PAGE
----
“Oh come on,” the Doctor exclaimed. “Come on people give it up for the Mayor. That was classic over-exaggerated rubbish if ever I’ve heard it. I loved the whole `fearless mayor` bit, which was fantastic. But I mean come on people; you’re not going to believe that tripe are you?”
“Our Mayor is our saviour,” someone shouted. Sinson allowed himself a smile.

“By god you really have hypnotised them well,” the Doctor said. “You’re all idiots!” he snapped. “You simple stupid people don’t you understand? This man is merely using you to get more and more power! I don’t know why but he has a reason and he’s prepared to sacrifice every single one of you. He doesn’t care about you! There is no such thing as witches! If I was a witch why would I let you burn me?”
“To keep your identity secret,” Rory argued from the crowd. The Doctor shook his head.
“But if we were witches we could kill you all here and now,” Alana argued. “The fact we haven’t shows you we’re not witches.”
“You’re just holding back.”
“In which case we’re nice witches.”

“Do not listen to them my good people,” Sinson interrupted. “They are trying to corrupt your minds with their mental influences. Do not be fooled by this mere begging for that is all they are doing, begging for their lives. It just shows you that even witches are cowards.”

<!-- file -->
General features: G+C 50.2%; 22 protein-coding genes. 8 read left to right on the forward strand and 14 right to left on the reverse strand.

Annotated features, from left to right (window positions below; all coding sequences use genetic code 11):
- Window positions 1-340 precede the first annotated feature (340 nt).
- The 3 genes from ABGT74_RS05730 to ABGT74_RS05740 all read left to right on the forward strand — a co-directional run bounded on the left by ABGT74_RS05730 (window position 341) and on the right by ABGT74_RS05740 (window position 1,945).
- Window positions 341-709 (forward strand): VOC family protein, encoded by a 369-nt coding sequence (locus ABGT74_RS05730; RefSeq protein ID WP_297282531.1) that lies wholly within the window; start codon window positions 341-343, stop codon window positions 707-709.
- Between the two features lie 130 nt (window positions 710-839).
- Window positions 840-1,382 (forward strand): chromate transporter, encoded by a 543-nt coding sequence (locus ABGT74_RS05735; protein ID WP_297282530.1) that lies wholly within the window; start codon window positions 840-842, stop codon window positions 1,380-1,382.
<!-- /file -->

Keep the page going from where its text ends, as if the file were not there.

“Poppy cock!” the Doctor snapped. “He’s the one having a mental influence on you all. He’s trying to make sure he kills me,” the Doctor mumbled as if something had just suddenly dawned on him. He looked Sinson dead in the eye. “Why?” he asked. “What have I ever done to you?”
“You killed her!” Sinson roared, suddenly losing his temper. “My wife is dead because of you! She was pregnant too! But hey, what does it matter. If the Daleks were destroyed it was worth it. Killing your own people was worth it!”

“You’re talking about the Time War? But why? You’re not a Time Lord and you’re certainly no Dalek. You weren’t involved. Why are you…”
“Oh typical Doctor,” Sinson said. “Never thinking of the big picture. The Time War didn’t just involve the Daleks and the Time Lords. They were both just too self centred to realise that what they were doing was affecting others!”
“We were fighting for our lives!” the Doctor contested. “We were fighting for the Universe.”
“And who told you the Universe was yours to fight for?” This last comment hit the Doctor hard. After all it was true. Who ever made the Time Lords guardians of the Universe? Themselves was the answer.
“We were only trying to help.”

“Were you Doctor? Who exactly were you helping when you made them all burn? Yourself perhaps? Finally writing all the wrongs the Daleks had done to you? Well guess what, you sacrificed your own race for personal revenge.”